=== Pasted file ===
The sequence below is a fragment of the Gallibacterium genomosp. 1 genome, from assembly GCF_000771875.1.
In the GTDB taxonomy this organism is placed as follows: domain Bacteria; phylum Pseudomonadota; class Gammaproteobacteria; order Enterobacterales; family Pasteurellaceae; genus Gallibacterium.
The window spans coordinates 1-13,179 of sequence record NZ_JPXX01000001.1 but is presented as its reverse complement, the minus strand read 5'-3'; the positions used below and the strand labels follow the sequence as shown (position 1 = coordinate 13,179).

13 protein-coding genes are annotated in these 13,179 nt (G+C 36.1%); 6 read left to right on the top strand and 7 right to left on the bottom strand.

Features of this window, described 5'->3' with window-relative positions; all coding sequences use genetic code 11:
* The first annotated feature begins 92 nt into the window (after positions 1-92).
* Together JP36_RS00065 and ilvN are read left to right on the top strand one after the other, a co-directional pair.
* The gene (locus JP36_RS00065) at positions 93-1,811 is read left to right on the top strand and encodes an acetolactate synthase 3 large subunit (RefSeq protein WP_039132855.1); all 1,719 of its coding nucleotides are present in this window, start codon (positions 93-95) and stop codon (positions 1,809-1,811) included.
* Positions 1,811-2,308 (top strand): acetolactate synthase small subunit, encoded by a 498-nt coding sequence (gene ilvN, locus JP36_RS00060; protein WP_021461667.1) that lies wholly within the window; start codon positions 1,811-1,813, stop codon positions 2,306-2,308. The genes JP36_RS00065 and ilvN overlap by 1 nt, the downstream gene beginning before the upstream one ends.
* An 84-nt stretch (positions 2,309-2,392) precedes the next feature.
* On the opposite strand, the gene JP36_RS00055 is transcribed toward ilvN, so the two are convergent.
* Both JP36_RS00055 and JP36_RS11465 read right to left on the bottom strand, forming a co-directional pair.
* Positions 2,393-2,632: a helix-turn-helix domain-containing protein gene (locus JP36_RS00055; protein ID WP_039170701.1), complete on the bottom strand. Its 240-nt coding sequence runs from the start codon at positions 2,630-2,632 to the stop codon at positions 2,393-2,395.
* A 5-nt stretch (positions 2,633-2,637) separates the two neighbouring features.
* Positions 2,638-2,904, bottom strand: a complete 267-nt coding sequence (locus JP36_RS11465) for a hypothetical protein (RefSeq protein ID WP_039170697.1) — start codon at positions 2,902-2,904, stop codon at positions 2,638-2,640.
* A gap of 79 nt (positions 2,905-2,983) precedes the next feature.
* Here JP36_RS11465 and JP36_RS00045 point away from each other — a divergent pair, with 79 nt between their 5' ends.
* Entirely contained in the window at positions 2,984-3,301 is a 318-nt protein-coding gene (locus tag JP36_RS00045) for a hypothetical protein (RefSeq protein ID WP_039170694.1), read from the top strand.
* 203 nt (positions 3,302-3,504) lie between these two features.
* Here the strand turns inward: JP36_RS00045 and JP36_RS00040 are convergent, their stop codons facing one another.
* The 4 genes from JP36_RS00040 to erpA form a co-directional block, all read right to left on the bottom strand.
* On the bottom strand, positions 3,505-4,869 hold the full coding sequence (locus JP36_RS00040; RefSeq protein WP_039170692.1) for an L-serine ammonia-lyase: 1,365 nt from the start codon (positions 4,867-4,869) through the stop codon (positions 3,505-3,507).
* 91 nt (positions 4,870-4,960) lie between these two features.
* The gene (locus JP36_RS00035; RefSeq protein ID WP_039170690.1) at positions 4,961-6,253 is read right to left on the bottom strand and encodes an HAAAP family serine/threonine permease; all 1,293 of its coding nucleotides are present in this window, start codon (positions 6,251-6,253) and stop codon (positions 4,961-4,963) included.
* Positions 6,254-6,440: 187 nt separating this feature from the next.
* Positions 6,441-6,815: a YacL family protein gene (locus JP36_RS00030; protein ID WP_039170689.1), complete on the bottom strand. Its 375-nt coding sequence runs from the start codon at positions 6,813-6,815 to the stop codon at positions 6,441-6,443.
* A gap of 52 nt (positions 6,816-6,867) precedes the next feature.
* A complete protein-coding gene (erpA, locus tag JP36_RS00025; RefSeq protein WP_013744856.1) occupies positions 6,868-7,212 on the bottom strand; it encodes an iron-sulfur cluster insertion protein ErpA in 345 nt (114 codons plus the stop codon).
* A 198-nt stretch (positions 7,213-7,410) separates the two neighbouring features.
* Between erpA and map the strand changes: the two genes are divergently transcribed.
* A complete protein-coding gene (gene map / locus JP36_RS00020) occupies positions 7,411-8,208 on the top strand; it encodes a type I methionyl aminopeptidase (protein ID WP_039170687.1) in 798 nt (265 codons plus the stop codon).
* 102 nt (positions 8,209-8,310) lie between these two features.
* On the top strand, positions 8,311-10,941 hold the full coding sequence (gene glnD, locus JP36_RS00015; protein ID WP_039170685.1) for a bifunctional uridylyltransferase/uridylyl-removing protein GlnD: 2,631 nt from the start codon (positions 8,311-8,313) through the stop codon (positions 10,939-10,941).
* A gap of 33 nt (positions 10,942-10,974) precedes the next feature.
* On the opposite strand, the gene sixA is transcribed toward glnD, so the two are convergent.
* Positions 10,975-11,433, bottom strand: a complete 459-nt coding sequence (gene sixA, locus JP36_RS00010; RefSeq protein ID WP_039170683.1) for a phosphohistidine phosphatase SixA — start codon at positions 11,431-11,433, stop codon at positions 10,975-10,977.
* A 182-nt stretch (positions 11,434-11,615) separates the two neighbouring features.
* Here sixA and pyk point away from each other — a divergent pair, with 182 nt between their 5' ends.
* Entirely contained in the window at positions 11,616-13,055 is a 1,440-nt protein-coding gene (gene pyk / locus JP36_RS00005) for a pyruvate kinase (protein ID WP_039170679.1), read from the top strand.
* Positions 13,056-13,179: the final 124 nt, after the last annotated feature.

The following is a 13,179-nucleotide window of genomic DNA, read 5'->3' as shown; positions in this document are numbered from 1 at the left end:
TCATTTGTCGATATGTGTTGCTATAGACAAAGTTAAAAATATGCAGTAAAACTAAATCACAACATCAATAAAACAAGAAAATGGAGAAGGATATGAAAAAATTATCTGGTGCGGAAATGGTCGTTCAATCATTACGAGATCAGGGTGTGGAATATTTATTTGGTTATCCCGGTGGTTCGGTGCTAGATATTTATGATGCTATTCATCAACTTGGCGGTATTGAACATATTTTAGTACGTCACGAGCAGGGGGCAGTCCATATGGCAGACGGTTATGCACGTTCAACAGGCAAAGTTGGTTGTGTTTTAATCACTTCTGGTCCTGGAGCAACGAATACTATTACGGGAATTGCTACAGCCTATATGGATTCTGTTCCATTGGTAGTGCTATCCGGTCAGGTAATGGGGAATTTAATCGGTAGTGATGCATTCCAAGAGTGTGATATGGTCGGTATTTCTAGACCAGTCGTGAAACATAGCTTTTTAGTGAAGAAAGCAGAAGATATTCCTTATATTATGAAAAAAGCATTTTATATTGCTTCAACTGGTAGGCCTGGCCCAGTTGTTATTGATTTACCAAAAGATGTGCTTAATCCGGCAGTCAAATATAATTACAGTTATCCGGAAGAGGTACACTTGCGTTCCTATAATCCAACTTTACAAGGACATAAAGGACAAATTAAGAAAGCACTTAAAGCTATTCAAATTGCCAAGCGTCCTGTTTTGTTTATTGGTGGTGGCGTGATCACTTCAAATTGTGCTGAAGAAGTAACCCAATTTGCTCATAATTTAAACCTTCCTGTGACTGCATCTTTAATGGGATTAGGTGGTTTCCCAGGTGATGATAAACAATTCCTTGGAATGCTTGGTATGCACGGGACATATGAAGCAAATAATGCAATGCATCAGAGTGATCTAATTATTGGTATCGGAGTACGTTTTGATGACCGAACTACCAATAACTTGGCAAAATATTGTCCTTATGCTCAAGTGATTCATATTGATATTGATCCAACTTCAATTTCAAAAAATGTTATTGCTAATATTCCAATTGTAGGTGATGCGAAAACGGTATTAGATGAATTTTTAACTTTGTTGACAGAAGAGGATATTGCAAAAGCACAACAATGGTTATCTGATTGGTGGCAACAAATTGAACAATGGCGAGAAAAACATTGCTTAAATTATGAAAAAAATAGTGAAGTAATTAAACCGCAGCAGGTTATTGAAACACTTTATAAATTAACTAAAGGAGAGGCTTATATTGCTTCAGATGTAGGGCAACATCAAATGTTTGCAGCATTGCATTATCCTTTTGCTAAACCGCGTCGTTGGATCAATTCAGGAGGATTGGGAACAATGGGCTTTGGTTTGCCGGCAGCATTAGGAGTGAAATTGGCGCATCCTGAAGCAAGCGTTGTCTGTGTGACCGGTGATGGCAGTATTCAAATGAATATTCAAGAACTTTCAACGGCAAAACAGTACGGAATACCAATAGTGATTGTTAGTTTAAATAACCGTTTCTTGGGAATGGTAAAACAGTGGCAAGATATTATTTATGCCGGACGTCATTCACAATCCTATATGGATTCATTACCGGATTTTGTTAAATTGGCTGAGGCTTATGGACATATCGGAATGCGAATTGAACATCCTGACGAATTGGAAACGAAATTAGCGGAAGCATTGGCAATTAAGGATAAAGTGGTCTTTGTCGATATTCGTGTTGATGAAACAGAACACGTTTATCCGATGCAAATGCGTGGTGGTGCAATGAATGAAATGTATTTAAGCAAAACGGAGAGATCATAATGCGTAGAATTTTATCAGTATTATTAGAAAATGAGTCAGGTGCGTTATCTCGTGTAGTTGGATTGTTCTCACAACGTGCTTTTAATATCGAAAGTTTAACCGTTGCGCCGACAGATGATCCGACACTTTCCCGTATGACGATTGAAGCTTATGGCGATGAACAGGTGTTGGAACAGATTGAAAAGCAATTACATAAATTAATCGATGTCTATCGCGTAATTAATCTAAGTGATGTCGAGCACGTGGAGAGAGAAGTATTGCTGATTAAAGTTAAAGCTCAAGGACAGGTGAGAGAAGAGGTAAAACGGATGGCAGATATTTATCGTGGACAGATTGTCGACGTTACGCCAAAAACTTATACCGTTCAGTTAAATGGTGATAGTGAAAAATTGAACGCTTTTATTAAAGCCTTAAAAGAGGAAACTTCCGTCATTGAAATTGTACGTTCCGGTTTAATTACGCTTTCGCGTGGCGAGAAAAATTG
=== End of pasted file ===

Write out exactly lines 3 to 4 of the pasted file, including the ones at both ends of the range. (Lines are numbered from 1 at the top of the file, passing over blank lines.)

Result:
The window spans coordinates 1-13,179 of sequence record NZ_JPXX01000001.1 but is presented as its reverse complement, the minus strand read 5'-3'; the positions used below and the strand labels follow the sequence as shown (position 1 = coordinate 13,179).

13 protein-coding genes are annotated in these 13,179 nt (G+C 36.1%); 6 read left to right on the top strand and 7 right to left on the bottom strand.